Charleston, WV Racial Discrimination Attorney

Although most business owners, managers, and hiring agencies in Charleston are well-meaning, unbiased people, a minority of these professionals have misgivings about anyone who is different. Perhaps they cling to unfounded stereotypes, had poor experiences with someone of another color, or grew up in a home that was distrustful of minorities. But none of these reasons serve as an adequate excuse when it spills over into the workplace and becomes racial discrimination.

If you’ve been the victim of racial discrimination, know that the law is on your side and so are we. As an experienced employment attorney, Charles Love fights for the right of all individuals – regardless of race, color, or ethnic background – to have the same opportunities in life. We’re experienced litigators who are unafraid to go up against large organizations and not too proud to tackle small ones if an injustice has been done. If you’ve been been denied a job, advancement, or continued employment merely because of your skin color or family origin, give us a call today at (304) 344-3683.

What Is Racial Discrimination?

The most obvious form of racial discrimination in the workplace occurs when a qualified person is denied a job simply because of his or her race. For example if a highly-qualified Asian candidate is passed up for a promotion in favor of a less-qualified white candidate, simply because the all-white team prefers to have a caucasian, this would be a blatant case of racial discrimination.

However discrimination can also be more subtle. For example, if non-essential job qualifications are put in place that disproportionately affect one or more races – such as those favoring a certain skin color, eye color, body build, height, or hair type – this can also be a form of discrimination. Discriminating against some health conditions, such as sickle-cell anemia, which is more common in African Americans, can also create a racial bias.

It’s also important to note that discrimination can occur at any stage in the life of a business, from recruiting to retirement packages. Examples of discrimination include:

  • Soliciting applications only from people of a certain race or in places where people are likely to be of a uniform race
  • Requiring more or less education than the job would reasonably necessitate in order to target a specific race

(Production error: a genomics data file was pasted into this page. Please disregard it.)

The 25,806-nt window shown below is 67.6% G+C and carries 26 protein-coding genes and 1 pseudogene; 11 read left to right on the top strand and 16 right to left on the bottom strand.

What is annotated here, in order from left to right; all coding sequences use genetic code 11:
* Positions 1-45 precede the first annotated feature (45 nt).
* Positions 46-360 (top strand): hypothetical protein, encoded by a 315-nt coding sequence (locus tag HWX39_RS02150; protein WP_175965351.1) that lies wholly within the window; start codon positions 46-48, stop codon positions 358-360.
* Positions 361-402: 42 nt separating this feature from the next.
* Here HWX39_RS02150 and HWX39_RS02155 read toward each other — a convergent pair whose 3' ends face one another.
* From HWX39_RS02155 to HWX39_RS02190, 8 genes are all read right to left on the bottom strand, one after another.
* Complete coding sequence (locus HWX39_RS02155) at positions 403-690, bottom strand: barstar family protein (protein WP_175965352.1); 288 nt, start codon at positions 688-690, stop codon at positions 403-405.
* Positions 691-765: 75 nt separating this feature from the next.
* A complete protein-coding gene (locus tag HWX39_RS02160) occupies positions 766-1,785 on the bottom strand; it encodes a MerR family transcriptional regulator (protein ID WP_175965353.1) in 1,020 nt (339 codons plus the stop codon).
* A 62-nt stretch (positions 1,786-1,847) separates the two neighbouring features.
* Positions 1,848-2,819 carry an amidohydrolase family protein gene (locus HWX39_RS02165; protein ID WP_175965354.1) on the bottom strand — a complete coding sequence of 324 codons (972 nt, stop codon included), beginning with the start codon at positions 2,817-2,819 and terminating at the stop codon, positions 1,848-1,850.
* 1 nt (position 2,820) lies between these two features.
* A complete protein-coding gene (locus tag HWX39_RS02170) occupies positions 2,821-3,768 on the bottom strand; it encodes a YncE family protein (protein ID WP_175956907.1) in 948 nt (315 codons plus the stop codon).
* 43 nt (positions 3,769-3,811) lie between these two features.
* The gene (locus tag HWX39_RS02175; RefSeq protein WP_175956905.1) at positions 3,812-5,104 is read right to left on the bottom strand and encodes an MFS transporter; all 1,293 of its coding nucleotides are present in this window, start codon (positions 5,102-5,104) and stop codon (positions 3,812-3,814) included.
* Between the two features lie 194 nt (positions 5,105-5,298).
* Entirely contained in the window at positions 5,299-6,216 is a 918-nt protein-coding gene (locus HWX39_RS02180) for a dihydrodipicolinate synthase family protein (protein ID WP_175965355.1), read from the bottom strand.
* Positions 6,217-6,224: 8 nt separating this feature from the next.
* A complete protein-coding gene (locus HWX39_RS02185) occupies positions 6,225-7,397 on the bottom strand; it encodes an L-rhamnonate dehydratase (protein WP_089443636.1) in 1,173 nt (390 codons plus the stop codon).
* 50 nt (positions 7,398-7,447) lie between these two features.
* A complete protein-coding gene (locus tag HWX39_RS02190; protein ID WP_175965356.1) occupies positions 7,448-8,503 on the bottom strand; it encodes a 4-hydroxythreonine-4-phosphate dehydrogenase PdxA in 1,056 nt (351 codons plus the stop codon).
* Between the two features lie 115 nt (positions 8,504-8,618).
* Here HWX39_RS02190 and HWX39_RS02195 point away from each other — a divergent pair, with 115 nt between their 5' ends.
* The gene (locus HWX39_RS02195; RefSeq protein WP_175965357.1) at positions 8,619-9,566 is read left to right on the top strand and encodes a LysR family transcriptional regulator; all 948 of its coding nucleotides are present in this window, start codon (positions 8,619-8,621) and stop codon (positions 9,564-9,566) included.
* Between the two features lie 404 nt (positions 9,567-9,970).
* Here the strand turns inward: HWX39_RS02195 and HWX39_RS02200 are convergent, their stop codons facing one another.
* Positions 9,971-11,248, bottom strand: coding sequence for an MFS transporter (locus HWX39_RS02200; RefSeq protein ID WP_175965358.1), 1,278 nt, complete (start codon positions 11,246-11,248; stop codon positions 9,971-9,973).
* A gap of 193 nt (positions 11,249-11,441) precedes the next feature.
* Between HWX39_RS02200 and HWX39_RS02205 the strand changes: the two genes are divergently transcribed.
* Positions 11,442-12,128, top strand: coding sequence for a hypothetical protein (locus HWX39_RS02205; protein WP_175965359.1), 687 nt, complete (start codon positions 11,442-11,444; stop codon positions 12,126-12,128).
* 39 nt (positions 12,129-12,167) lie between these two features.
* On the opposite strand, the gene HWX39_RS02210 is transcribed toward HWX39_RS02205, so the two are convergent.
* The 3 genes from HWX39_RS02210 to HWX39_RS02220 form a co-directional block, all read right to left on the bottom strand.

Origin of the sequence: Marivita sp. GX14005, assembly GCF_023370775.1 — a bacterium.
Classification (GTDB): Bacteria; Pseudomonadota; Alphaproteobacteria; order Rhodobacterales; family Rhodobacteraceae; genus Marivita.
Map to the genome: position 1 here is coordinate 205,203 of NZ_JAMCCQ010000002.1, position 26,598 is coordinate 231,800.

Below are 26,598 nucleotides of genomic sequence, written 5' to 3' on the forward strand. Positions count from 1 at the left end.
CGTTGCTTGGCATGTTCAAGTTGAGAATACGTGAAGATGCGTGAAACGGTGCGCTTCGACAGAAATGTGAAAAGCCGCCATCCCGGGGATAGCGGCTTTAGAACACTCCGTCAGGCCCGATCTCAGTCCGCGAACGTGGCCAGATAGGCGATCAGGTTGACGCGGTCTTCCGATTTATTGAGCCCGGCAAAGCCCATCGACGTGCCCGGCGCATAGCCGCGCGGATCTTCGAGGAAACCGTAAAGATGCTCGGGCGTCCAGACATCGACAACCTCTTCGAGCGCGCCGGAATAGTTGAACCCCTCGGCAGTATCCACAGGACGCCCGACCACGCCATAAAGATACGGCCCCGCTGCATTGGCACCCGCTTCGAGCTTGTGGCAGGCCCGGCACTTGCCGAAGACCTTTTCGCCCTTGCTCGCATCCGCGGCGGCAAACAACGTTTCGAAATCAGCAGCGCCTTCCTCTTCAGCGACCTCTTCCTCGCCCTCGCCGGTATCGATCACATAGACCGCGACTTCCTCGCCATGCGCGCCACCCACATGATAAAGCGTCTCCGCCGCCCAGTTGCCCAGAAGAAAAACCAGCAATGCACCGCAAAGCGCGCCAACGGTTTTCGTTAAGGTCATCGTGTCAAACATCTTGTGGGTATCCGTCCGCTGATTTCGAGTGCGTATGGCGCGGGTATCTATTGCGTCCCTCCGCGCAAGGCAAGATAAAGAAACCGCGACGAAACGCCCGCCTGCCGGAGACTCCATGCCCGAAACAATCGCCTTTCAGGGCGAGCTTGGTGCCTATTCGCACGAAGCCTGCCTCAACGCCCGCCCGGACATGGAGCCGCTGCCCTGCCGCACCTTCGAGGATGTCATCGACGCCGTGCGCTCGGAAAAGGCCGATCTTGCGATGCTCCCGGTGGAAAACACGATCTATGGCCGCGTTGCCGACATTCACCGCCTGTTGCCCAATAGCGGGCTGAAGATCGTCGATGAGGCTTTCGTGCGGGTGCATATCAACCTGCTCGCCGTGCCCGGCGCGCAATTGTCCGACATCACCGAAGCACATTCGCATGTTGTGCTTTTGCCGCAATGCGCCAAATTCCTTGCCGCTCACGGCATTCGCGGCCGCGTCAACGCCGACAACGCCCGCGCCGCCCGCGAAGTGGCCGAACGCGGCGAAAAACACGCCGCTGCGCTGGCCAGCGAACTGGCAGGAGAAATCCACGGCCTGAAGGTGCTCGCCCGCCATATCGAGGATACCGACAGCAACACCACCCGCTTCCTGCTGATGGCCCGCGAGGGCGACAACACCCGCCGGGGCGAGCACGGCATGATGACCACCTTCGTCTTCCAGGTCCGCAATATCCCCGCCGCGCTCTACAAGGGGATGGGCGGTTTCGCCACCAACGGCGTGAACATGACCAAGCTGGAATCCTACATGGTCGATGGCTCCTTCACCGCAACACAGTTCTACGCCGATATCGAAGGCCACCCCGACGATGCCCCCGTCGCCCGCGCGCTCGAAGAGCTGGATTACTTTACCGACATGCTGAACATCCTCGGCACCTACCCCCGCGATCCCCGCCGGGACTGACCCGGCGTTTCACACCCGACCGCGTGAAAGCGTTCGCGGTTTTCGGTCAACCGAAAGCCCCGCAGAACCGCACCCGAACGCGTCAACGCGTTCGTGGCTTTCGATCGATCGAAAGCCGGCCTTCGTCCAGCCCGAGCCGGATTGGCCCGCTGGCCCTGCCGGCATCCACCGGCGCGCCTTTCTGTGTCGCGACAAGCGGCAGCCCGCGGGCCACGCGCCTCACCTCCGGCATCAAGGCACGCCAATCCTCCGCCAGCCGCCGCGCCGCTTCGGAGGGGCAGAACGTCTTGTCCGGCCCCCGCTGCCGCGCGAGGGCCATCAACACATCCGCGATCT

• Testing applicants for non-essential job skills that favor a particular race
  • Making hiring or firing decisions based on race
  • Making work or team assignments based on race
  • Determining compensation, benefits, or perks based on race
  • Retaliating against anyone who reports racial discrimination in the workplace


Sometimes, in an attempt to avoid discrimination charges, a company will grant someone of a different race a position or promotion, but create a hostile environment or turn the other way while others do. Creating this kind of environment through racial slurs, intimidating actions or comments, or derogatory remarks constitutes harassment, and is not only wrong, but also illegal and is another form of discrimination.

Note, however, that harassment does not necessarily occur every time someone’s feelings get hurt or they dislike on-the-job treatment. The definition of harassment is based on what a “reasonable person” would find offensive or hostile.

Discrimination or Job Qualification?

Sometimes discrimination is clear-cut, such as when a minority is repeatedly passed up for a promotion despite being better-qualified than the other applicants. However, other times the distinction is not so clear. If the job honestly requires a certain background or physical characteristics, it is not discriminatory for a business to demand those traits in their employees, even if it unfairly discriminates against a minority.

For example, basing a hiring decision on a person’s criminal record could be a way to discriminate against minorities, since a larger percentage of blacks have a criminal record than do whites. However, some positions require careful consideration of a person’s moral character, such as jobs in education, health care, law, and accounting. In cases such as these, applicants with a record may be automatically disqualified without any discrimination.

Similarly, if a job requires a certain height, weight, educational attainment, or set of skills to perform it safely and effectively, it is not out of bounds to choose an applicant who has the necessary qualifications, even if it disproportionately disqualifies a certain race.

The key in all cases of discrimination is necessity and intent – are all the qualifications necessary or helpful in performing the job? Or do they exist solely for or have the unintended consequence of unnecessarily creating obstacles for a certain race?

You Have Rights. Call An Employment Attorney Today

Discrimination and harassment are serious problems that need a legal remedy, but they can also be complex problems that require an experienced attorney to prove and prosecute. If you feel that you’ve been the target of racial discrimination in the workplace, call us today to discuss your case. We’re standing by, ready to help right the wrong.

You can reach us by phone at (304) 344-5683, by email, or by filling out our online form.

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